Reviewed in brief

  • Article by: COLIN COVERT , Star Tribune
  • Updated: March 3, 2011 - 2:32 PM

"Beastly," "Bereavement" and others

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Sara Mapelli in "Queen of the Sun: What Are the Bees Telling Us."

BEASTLY ★★

"Beastly" is an intolerably sappy "Beauty and the Beast" for the Clearasil set. Pretty boy Alex Pettyfer runs afoul of witch Mary-Kate Olsen, who hits him with an ugly spell. Unless Vanessa Hudgens tells him "I love you," he'll stay fug forever. This is a throwaway TV-level movie made with a very specific tween demographic in mind, and there won't be many fans of it outside that audience. Least of all me. (Rated PG-13 for language, brief violence and thematic material.)

BEREAVEMENT ★★★

This is an example of what happens when a clever, proficient filmmaker falls in love with brutal trash. Writer/director/producer/editor/composer Stevan Mena's rural slasher flick is gut-wrenchingly grim, horrendously gory and ruthlessly efficient at provoking dread and alarm. Alexandra Daddario plays a teenager who unwisely investigates when she sees a young boy's face in the window of an abandoned slaughterhouse. Once inside she (and we) get a crash course on all the unpleasant things a madman can do with sharp objects. A ghastly accomplishment, not for the nightmare-prone. (R for sadistic bloody violence, torture, brief nudity and language. Showing at Apple Valley, Brooklyn Center, Elk River, Oakdale and Wynnsong.)

A FILM UNFINISHED

★★★★

Israeli documentarian Yael Hersonski transforms 60 minutes of silent, unedited Nazi propaganda film into an electrifying essay on film's ability to falsify history. Shot in the infamous Warsaw Ghetto in 1942, it combines documentary images of the starved and suffering inhabitants, alongside elaborately staged scenes of wealthy Jews shown living in luxury. Hersonski uses the material, and interviews with survivors from the Warsaw Ghetto, to examine how we perceive the past, what we accept as truth, and the nature of propaganda in general. (St. Anthony Main. Unrated, in English and subtitled German, Yiddish, Polish and Hebrew. )

KURONEKO

★★★

"Kuroneko" is an eerie, meticulously plotted samurai ghost story full of gorgeous visual flourishes. Feudal knights are being killed one by one as two women they raped and killed return as sirens to seduce and destroy them. Director Kaneto Shindo's 1968 folktale is a theatrical and atmospheric reverie that's worked out with geometric precision. (Uptown. Unrated, in subtitled Japanese.)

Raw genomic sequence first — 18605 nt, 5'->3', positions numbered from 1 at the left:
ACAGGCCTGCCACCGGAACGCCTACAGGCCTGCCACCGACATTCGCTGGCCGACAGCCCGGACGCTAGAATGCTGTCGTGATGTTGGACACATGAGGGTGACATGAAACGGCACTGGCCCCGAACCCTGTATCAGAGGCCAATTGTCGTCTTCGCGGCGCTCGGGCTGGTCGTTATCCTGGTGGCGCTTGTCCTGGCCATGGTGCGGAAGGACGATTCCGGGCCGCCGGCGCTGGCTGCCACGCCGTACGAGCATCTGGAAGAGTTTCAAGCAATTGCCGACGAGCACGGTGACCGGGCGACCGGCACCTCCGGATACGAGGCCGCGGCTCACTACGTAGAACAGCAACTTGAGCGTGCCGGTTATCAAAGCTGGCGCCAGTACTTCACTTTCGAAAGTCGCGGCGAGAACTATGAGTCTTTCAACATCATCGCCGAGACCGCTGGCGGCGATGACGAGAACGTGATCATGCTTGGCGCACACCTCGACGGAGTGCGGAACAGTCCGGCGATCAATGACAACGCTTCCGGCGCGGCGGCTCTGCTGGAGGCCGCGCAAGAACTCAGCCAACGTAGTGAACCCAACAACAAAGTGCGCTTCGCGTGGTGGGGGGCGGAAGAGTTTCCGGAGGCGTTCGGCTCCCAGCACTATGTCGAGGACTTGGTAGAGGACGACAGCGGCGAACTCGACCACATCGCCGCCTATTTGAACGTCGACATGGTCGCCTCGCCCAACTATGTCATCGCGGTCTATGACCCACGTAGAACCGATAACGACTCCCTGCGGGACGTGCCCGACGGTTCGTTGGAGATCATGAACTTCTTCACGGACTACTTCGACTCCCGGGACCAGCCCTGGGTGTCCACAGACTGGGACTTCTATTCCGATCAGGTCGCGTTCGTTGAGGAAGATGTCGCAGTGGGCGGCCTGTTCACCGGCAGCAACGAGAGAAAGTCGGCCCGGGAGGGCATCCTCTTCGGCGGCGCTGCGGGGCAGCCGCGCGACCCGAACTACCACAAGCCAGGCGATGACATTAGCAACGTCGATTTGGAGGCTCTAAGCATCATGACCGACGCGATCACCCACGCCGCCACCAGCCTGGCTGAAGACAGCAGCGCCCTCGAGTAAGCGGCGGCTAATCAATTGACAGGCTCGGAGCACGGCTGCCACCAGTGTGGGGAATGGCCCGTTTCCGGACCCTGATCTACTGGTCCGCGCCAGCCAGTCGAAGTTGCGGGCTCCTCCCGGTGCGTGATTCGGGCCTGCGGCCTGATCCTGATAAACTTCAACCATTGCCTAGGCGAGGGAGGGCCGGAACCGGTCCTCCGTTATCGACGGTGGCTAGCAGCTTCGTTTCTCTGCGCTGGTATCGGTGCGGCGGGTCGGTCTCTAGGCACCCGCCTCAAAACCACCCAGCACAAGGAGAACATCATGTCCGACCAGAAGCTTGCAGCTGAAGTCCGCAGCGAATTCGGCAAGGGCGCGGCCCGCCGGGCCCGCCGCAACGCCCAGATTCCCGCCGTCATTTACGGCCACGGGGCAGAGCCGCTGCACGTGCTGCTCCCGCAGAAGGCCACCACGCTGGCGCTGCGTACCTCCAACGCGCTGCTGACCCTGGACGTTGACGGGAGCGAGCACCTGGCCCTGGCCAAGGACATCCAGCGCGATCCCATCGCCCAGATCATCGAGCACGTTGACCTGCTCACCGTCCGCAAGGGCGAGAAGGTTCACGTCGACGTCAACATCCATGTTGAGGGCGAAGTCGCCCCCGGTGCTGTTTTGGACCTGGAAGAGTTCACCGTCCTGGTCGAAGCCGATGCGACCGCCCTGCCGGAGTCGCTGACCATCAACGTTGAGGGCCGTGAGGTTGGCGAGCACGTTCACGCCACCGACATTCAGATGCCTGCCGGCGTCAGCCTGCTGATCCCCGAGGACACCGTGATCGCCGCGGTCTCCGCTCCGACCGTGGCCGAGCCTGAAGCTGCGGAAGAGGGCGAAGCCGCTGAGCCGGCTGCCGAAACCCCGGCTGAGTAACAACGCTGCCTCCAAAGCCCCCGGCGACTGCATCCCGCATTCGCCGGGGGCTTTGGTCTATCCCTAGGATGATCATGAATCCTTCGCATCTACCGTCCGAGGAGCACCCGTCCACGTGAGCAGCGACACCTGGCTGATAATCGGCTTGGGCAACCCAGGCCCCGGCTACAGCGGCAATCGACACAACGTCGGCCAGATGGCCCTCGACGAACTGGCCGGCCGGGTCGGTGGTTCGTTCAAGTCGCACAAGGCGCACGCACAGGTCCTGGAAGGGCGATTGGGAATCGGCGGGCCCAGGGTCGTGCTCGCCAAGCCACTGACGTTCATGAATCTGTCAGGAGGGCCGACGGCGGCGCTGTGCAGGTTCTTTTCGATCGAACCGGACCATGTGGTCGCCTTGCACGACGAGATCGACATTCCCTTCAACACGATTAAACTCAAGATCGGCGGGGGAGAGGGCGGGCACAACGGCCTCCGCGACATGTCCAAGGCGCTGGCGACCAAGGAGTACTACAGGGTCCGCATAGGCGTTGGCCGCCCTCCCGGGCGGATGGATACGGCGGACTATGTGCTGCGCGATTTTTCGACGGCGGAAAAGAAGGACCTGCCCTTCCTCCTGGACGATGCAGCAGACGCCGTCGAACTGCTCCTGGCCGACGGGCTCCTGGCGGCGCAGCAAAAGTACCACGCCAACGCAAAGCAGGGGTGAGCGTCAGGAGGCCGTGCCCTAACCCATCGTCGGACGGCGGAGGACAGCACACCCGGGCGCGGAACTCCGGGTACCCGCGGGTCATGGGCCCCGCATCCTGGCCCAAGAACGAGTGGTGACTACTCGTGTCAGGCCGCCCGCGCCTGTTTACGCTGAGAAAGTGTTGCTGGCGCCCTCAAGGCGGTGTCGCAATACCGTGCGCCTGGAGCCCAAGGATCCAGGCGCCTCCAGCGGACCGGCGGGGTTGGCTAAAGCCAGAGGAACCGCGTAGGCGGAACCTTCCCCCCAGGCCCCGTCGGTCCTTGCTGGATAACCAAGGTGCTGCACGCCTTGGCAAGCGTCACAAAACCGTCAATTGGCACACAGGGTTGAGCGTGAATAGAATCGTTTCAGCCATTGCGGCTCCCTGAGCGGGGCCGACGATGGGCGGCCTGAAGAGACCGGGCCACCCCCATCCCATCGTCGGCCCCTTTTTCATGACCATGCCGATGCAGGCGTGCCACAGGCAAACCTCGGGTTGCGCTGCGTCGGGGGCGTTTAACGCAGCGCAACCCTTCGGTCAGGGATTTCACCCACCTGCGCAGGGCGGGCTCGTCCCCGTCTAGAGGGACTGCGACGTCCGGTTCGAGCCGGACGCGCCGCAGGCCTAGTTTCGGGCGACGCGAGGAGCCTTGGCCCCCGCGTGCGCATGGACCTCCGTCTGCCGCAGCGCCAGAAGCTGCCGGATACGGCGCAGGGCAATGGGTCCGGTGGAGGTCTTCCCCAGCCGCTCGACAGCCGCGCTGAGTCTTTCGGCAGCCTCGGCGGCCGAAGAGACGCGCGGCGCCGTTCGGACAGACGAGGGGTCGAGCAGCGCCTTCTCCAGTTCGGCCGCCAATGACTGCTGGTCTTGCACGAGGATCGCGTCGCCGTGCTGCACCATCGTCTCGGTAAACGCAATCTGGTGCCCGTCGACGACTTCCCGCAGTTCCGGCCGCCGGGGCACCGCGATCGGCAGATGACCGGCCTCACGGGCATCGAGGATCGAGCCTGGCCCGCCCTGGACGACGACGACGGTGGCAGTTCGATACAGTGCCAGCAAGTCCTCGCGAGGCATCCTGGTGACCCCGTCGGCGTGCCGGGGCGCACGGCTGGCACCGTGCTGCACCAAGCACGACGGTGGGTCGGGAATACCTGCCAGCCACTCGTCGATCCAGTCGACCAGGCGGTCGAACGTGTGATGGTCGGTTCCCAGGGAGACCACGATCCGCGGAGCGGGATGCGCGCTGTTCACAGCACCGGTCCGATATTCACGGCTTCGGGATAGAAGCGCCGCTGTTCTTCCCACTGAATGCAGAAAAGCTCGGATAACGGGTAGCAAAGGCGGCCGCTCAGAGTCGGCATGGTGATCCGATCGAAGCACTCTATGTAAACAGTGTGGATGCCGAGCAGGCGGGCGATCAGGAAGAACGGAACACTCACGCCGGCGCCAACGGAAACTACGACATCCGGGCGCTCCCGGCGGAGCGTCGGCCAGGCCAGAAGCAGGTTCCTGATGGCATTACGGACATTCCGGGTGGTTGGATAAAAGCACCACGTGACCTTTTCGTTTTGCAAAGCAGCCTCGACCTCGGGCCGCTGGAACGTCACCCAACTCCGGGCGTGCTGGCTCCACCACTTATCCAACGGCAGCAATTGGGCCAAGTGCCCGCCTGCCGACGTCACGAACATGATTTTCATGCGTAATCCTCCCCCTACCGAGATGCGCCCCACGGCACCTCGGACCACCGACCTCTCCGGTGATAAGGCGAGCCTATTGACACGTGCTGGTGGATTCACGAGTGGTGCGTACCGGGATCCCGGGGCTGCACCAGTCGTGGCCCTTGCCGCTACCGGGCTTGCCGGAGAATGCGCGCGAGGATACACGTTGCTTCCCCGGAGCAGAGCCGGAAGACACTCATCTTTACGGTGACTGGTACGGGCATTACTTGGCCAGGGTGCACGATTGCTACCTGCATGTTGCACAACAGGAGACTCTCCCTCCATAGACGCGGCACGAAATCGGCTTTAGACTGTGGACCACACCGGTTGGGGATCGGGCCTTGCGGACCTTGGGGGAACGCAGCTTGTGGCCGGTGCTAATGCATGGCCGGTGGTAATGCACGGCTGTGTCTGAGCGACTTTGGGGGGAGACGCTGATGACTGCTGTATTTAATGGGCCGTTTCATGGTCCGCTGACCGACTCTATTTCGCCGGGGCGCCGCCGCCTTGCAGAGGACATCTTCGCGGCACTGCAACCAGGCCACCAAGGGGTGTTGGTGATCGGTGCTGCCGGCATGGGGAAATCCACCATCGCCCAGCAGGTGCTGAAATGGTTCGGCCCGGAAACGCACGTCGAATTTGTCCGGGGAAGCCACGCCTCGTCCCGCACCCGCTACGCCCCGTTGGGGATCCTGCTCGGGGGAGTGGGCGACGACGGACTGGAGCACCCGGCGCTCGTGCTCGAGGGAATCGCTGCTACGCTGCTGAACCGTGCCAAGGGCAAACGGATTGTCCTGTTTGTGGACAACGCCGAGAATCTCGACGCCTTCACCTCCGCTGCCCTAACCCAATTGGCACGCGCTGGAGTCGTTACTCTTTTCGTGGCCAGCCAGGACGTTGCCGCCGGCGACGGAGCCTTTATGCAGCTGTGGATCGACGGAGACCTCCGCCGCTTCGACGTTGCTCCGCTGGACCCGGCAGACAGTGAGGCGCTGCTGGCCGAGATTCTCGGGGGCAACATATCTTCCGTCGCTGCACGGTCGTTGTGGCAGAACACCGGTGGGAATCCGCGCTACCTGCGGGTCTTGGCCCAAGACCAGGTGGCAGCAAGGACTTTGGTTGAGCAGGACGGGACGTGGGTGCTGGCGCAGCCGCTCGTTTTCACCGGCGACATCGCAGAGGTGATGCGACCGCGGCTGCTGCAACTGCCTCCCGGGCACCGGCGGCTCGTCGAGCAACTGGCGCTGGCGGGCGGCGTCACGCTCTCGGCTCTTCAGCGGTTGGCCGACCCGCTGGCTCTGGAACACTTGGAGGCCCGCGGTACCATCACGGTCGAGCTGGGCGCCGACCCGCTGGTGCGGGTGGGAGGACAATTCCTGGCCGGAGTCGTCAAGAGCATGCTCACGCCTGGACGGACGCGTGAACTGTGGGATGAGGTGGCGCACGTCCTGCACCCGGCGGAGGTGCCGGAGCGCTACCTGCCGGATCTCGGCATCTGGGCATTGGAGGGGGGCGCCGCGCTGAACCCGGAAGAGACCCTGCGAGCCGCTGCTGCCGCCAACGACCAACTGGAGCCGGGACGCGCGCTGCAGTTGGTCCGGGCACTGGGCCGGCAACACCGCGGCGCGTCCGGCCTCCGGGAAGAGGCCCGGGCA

QUEEN OF THE SUN

★★★

A honey of a documentary about beekeepers, it's both an examination of the mysterious, alarming colony collapse disorder that has decimated apiaries and an introduction to the eccentric, passionate folks who tend bee yards and love their buzzing inhabitants. The theories about how contemporary agricultural practices have contributed to the honeybees' disappearance are lucidly explained, and the tone is optimistic. If you're looking forward to this spring's blooms, you owe it to yourself to learn more about the little dynamos that pollinate them. (St. Anthony Main. Unrated.)

A SOMEWHAT GENTLE MAN

★★★ 1/2

From the moment the ever-dignified Stellan Skarsgård steps into view sporting a wispy ponytail, you know this Norwegian crime comedy will be a sly delight. He plays Ulrik, a newly released killer aiming to go straight as an auto mechanic, and to repair his ruptured relationship with his adult son. Meanwhile, a small-time crime boss pressures Ulrik to kill the snitch who sent him away, in order to restore the "grand order" of the universe. Director Hans Petter Moland works in minimalist Scandinavian style, earning laughs with offbeat rhythms, character quirks and static camera setups that turn the film frame into a single-panel cartoon. The cast is peppered with fine actors in pungent supporting roles, from the loquacious garage owner who ends every filibuster with "that's the way I see it" to the frumpy landlady who sees Ulrik as more than a tenant. Skarsgaard's performance is understated genius; his expressionless participation in the most squirm-inducing sex scene ever filmed will rank high on this year's honor roll of comedic highlights. (Lagoon. Unrated, in subtitled Norwegian and Lappish.)

UNDERTOW

★★

This will forever be remembered as "the gay, Peruvian 'Ghost.'" Macho fisherman Miguel (Cristian Mercado) has a dilemma. He's a proud father-to-be, yet in love with handsome gay outsider Santiago (Manolo Cardona). His staunchly religious village neighbors make it tough for Miguel to express his feelings until Santiago departs and returns in spirit form. Meh. (Lagoon. Unrated, in subtitled Spanish.)

ccovert@startribune.com • 612-673-7186

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